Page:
UWM’s Students for the Exploration and Development of Space team participated in NASA’s Rocket Week at NASA’s Wallops Flight Facility in Virginia with the launch of a delicately engineered experiment into lower orbit.
Students nationwide participated in the RockSat-C program, which is a competitive project that engages students with the process of payload design, testing and launching. The payload is the experimental instrument aboard a rocket that collects and transmits data.
“NASA wants to put people on Mars. That means humans will be in space for extended periods of time,” said Dan Cairns, technical lead in UWM’s SEDS team. “What we need to understand is what exactly that cosmic radiation is going to do to humans in the long term.”
This is the third year UWM’s SEDS team has participated in the program. In previous years, the experiment has tested similar variables examining effects of radiation on genetic materials. This year, the team refined the design to operate more efficiently and effectively, remedying malfunctions and challenges faced in previous designs.
The project tests the effects of radiation on jellyfish DNA, which has similar reactive properties to radiation as seen in human DNA. Once the plasmids, or scraps of DNA, leave the protective atmosphere via rocket, they are exposed to radiation from space that may be damaging if not protected by the right materials.
In this year’s redesign, the project was improved by testing a wider variety of materials used to shield the DNA from radiation, according to Cairns.
Cairns worked late nights, early mornings and weekends alongside Kaitlin Krause, Daniel Gomez, Isaac Ngui and Wesley Roth. The team engineered components to withstand a high amount of pressure and temperature differentials when rocketing vials of DNA into space.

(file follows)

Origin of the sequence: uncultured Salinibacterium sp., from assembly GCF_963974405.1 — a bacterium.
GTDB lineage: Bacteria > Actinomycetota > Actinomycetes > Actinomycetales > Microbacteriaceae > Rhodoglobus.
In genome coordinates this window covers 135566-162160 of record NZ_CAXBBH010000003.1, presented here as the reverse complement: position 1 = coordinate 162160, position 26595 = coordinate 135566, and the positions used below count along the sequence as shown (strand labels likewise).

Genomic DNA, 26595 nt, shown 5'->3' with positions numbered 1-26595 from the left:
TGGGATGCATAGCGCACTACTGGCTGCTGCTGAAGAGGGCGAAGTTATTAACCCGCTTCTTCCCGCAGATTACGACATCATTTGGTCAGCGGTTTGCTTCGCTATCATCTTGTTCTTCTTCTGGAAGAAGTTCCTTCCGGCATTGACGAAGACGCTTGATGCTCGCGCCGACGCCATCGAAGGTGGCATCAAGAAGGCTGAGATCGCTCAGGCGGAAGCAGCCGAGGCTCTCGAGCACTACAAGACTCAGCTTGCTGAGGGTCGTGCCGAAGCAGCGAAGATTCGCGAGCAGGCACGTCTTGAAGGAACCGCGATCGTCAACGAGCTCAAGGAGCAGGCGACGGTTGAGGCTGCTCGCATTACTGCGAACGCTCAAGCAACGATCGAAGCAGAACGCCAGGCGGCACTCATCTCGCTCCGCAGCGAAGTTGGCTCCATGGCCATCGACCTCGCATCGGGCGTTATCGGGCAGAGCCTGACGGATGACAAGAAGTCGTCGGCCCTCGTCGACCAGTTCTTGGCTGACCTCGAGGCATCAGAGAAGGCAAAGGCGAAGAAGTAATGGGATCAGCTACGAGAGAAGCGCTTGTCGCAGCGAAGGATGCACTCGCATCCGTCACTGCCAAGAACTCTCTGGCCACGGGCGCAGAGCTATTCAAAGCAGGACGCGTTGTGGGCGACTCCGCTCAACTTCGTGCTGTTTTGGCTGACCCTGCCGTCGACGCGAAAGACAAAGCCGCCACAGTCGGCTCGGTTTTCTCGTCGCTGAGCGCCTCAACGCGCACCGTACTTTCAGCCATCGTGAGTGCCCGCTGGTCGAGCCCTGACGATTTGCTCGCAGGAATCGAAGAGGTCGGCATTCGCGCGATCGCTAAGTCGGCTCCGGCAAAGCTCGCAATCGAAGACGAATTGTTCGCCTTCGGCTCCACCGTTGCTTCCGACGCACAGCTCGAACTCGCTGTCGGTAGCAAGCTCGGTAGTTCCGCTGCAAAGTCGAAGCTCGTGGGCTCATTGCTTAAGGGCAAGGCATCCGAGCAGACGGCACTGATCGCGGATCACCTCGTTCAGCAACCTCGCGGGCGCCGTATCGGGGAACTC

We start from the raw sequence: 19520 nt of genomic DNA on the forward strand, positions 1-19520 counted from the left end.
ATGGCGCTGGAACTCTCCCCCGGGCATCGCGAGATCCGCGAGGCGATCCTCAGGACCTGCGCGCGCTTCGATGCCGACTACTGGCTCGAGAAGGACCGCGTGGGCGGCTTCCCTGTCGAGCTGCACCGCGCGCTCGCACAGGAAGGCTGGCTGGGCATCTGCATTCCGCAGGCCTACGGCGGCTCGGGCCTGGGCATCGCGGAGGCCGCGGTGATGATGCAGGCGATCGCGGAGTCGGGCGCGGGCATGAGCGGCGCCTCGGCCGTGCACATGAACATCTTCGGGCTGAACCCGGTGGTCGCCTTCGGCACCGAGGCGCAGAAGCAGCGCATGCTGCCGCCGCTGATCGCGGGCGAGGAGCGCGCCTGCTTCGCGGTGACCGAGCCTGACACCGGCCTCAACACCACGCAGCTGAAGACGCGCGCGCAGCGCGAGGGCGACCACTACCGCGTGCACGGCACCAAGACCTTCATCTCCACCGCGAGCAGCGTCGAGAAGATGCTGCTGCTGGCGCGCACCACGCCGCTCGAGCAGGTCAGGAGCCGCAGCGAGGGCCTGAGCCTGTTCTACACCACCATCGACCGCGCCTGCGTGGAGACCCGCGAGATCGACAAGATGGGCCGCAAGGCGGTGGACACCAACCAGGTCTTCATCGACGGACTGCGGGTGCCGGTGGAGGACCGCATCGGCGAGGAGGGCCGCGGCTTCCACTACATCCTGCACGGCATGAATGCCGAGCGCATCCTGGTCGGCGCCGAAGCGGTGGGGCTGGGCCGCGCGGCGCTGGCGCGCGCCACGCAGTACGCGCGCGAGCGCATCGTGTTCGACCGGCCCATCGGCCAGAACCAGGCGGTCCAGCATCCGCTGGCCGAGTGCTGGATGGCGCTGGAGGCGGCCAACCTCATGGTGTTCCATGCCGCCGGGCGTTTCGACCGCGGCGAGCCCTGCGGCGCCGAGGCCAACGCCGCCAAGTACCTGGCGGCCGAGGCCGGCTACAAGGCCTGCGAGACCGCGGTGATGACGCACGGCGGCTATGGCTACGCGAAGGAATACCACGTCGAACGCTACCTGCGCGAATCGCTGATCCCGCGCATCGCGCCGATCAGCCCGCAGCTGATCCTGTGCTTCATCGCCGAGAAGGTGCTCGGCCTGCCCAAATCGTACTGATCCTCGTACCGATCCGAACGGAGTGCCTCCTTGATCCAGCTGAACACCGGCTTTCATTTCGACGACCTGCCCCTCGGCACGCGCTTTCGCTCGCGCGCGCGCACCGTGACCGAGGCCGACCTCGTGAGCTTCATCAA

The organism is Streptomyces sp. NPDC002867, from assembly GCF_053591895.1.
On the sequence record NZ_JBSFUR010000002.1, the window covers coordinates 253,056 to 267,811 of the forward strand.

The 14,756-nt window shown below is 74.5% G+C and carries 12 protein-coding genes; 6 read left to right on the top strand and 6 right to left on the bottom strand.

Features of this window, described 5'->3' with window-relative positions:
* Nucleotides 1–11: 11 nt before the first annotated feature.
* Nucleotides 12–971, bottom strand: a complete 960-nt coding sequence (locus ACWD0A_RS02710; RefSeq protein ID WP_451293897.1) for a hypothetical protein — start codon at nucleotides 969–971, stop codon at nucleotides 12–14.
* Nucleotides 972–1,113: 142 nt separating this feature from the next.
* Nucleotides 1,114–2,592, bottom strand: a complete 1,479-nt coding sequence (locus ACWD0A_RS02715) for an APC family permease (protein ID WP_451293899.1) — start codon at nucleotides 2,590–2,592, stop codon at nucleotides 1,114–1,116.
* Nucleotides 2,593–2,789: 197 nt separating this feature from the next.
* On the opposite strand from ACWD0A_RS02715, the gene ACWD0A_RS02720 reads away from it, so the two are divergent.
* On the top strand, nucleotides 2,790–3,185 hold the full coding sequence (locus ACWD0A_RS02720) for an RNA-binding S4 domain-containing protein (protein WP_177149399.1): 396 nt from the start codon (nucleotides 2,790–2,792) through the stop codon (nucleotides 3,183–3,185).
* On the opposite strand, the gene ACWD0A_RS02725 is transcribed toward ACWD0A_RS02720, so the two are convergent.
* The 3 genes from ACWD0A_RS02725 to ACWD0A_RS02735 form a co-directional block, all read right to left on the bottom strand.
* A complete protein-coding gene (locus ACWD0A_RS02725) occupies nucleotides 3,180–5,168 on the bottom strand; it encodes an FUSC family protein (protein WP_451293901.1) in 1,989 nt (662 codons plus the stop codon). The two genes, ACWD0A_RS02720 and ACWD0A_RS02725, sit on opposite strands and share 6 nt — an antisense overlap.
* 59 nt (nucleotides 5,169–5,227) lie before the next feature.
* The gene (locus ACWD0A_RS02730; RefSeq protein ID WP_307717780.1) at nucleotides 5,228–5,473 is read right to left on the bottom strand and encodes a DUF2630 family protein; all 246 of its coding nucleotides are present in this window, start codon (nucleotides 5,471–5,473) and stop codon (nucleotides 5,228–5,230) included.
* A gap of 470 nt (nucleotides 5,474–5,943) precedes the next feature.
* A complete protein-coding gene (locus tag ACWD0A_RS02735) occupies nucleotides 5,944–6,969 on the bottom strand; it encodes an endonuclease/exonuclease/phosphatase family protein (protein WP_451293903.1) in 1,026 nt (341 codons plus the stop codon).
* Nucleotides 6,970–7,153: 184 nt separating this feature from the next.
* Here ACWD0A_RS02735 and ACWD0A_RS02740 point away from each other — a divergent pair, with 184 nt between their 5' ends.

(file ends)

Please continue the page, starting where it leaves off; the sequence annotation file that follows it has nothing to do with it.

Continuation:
On June 20, their project, along with 27 others, was shot 73 miles into the sky via a sounding rocket, which is a rocket designed to perform and carry experiments. The rocket then returned to Earth, was retrieved by boat in the Atlantic, and data was collected for analysis.
“Within the next few weeks we’re hoping to see results that show there’s a clear correlation between cosmic radiation and DNA transfer effectiveness,” Cairns said. “Then we’ll be able to pass that data along to our NASA contact.”
The data will be used to improve the scientific understanding of biology and physics by determining the survivability of microorganisms in space flight.
“It’s going to be interesting to see if SEDS will be focused on things like another moon or Mars landing in future projects,” Cairns said.
In this new age of space exploration, potential research projects that might help NASA might include propulsion systems or rover missions, according to Cairns.
To learn more about the program and various experiments launched at this year’s Rocket Week, visit NASA’s Wallops Flight Facility.